JEFFERSON-Ashe County is known for its picturesque views, countless recreational opportunities and a myriad of wildlife that has made it a travel destination for visitors from all over the world.
This once secluded corner of the state that was once, perhaps, mockingly referred to as the “Lost Province” has since carved itself a definitive place in the lexicon of any outdoors enthusiast looking for an escape.
Even if you didn’t crave the cool mountain air of the Blue Ridge, you might have heard of Ashe County for its bounty. West Jefferson is one of the few places in the world where you can find the production of Dr. Pepper or Mountain Dew that still relies on a base of pure cane sugar. The Ashe County Cheese Plant, which is the oldest in the state, attracts busloads of visitors on a daily basis to see cheese made up close and to snap a photo with the plant’s iconic metal tanks cleverly disguised as spotted bovines. Several locally grown Christmas trees have even graced the White House, further solidifying the county’s claim to fame.
Despite all these familiar references that have helped drive tourism locally, as well as transforming the once sleepy manufacturing town of West Jefferson from a loop in the rust belt to a must see destination, Ashe County has still had its share of black eyes.
Methamphetamine and crystal meth use have stolen several column inches on the front page of the Jefferson Post. At one point in time, the county even led the state in clandestine meth lab busts.
But there’s another demon the county has been forced to come to terms with over the past two decades: the rising suicide rate.
For several years – particularly in the early 2000s – Ashe County has held the state’s highest suicide rate per capita.
Local mental health advocates cited a litany of reasons contributing to the deaths. The stigma associated with mental health, climbing unemployment and access to firearms were just a few of factors that play a part in the county’s suicide rate, they said. Long winters have also been associated with these harbingers of death.
String of deaths
A grouping of public suicides in the summer of 2009 brought the issue of suicide to the forefront locally.
In September, 2009, a a 32-year-old Blacksburg, Va. Man participating in the Blue Ridge Relay took his own life after abruptly disappearing from the race, according to media reports at that time. Residents on Buck Mountain Road last saw the man wandering around the yard and driveway near a house in that neighborhood. After a thorough search of the area, law enforcement soon found his body in the back bedroom of the house with self-inflicted stab wounds. At the time, police said it was one of the most bizarre cases they’ve ever seen.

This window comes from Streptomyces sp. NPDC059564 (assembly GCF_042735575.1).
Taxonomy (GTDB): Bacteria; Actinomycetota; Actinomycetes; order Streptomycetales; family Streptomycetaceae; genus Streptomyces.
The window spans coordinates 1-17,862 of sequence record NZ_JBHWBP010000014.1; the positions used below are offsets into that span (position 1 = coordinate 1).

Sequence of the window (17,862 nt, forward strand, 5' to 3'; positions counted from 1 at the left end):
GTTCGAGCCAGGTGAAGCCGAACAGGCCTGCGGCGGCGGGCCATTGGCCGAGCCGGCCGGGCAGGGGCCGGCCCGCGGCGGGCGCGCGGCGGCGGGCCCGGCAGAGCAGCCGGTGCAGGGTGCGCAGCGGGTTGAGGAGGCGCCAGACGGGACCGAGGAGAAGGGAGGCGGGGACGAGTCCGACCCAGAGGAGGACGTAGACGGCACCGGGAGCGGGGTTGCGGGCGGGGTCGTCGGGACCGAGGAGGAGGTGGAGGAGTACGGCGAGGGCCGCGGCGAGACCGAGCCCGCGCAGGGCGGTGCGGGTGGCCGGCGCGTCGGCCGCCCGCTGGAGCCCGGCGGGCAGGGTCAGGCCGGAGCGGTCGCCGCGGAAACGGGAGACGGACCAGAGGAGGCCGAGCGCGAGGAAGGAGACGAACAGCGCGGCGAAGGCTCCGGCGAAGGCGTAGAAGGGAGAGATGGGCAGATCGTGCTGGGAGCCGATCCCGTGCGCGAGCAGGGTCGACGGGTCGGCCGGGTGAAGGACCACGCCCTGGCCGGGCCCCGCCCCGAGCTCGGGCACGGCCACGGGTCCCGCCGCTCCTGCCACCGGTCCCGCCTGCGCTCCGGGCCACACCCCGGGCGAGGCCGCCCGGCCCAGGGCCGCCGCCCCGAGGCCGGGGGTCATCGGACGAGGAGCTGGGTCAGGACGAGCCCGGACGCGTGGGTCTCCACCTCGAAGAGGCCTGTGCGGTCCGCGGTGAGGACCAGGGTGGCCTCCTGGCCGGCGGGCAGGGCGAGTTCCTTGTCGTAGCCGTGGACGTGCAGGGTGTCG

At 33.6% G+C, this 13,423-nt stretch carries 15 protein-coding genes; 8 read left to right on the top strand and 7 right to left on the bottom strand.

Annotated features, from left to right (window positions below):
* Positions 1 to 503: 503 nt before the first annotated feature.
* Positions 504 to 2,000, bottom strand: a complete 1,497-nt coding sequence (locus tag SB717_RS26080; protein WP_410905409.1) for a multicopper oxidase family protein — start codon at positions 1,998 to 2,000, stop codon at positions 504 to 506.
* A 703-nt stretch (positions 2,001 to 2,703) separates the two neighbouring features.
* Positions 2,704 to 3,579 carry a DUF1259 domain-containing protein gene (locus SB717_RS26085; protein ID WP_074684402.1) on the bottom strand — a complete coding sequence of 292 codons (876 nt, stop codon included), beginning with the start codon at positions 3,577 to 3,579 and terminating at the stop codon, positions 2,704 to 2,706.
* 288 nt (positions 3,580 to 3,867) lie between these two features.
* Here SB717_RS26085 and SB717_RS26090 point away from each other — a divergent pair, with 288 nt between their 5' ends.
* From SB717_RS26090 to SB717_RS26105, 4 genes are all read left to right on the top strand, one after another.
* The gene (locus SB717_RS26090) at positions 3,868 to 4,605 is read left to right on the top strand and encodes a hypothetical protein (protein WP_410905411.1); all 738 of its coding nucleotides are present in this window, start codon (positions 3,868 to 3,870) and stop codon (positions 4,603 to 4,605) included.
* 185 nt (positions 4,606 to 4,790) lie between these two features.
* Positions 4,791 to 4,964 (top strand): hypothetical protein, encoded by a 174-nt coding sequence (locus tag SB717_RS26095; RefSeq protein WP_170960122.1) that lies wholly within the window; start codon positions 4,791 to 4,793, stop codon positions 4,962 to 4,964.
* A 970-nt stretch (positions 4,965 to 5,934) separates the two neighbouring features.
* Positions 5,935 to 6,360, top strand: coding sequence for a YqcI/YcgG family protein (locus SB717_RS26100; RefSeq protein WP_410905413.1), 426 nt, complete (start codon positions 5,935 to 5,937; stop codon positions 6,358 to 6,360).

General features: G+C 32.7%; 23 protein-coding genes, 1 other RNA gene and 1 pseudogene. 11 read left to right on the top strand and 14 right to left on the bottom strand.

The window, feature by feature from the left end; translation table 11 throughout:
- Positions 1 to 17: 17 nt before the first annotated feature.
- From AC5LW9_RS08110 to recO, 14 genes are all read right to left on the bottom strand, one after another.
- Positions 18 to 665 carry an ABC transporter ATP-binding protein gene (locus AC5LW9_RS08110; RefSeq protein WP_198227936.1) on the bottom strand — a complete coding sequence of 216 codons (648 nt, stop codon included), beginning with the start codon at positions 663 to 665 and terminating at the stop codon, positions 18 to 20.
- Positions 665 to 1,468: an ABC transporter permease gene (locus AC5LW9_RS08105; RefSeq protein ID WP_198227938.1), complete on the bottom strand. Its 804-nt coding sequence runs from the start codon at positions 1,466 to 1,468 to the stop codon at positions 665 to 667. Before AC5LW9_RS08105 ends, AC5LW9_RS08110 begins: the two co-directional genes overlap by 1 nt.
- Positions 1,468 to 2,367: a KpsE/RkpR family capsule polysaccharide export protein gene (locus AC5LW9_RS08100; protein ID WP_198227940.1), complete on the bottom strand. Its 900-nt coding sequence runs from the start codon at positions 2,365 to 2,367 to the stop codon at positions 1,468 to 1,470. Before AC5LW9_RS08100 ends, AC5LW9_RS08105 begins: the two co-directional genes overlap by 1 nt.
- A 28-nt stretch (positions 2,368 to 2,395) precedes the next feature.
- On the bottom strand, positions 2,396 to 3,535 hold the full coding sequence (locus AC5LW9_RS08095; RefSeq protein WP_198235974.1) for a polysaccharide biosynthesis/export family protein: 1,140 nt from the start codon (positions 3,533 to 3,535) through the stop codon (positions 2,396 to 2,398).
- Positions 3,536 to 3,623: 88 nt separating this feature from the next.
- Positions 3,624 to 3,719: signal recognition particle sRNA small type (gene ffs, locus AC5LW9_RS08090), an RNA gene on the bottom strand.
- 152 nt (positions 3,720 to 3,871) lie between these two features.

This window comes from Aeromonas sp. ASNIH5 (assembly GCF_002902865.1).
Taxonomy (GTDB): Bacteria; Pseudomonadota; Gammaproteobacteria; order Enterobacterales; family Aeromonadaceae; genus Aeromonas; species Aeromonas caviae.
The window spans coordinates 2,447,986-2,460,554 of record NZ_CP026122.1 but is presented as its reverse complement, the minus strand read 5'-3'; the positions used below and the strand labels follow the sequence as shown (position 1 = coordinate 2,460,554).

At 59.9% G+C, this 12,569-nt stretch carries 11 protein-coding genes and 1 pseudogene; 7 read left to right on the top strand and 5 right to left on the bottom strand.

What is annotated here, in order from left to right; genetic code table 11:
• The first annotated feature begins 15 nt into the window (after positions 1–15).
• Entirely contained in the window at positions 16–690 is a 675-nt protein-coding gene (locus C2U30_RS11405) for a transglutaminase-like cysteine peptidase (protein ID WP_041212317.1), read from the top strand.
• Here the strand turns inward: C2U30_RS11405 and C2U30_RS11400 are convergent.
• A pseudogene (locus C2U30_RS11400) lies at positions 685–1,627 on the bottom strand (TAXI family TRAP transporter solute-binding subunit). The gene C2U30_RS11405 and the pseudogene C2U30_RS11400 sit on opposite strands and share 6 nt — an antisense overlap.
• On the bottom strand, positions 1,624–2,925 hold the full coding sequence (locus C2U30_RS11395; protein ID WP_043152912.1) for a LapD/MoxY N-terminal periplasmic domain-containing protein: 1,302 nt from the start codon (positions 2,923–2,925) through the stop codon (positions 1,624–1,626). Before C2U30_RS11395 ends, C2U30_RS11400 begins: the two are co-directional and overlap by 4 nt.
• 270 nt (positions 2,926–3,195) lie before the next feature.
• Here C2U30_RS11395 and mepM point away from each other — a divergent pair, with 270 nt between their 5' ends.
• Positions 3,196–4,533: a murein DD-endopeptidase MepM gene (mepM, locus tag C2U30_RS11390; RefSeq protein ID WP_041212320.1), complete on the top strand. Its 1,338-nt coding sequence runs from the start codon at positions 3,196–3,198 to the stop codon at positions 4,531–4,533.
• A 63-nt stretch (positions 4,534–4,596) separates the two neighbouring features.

Another suicide at Mt. Jefferson gave more light to the growing concern. Although neither of these two individuals were from the county, the damage was done in terms of tearing open a wound in the early stages of convalescing
More recently, suicides have continued to leave blemishes on a fragile psyche.
In February 2016, the Ashe County High community was rocked over the apparent suicide of a student. It wasn’t the first suicide that school counselors were faced with as they tried to console students.
Light at the end of the tunnel
With the growing suicide rate has also come a glimmer of hope. Ashe Suicide/Depression Awareness and Prevention has led the charge locally in raising suicide and depression awareness. Several of these members have lost loved ones to suicide. In addition to numerous awareness events, including the “Walking Out of Darkness” event, the group has offered support and comfort to those who’ve lost loved ones to suicide.
On Monday, it appeared the group’s efforts might be paying off.
During a presentation on the Ashe County Middle School health center at the county’s commissioners’ meeting on Monday, officials learned the county’s suicide rate has fallen to 43rd in the state.
Local health professionals cite advantages, such as the school based health center at the middle school, as one of the reasons for the declining rate.
Kudos to the community
Nancy Kautz, former community outreach coordinator for Ashe Memorial Hospital, said it took efforts of the entire community to lower the county’s suicide rate.
“When you are working on something like the suicide rate, it’s not going to b a quick fix,” said Kautz. “It won’t be fixed over night. I’m very encouraged and I think a lot of people in the county need to have a pat on their backs for the work they’ve done over the years. One of those (accomplishments) is the establishmen of the school based health center at the middle school. Martin Little from Little’s Gym has done so much in talking to men about recognizing signs of depression.”
Work by various community partners, such as ASDPAP, has also been a key contributor to the growing awareness movement.
“Several years ago Sherry Goodman instituted the Walk Out of Darkness which gave the message that It was okay to ask for help; the Ashe County Schools have been terrific in arranging for Appalachian State University to bring the ASC program to the High School as well as providing training for staff and teachers,” said Kautz.
The hospital, which facilitated much of this work, was a catalyst for curving this rate, said Kautz.
“Also, several years ago the hospital instituted telepsychiatry in an effort to get timely treatment for patients awaiting psych beds for voluntary and involuntary commitments. Sometimes the emergency department can have the telepsychiatrist assess, and treat the patients and they can go home on medication and not need admission,” said Kautz.
Reach Jesse Campbell at (336) 846-7164.
Community efforts and awareness events have helped lower Ashe County’s suicide rate.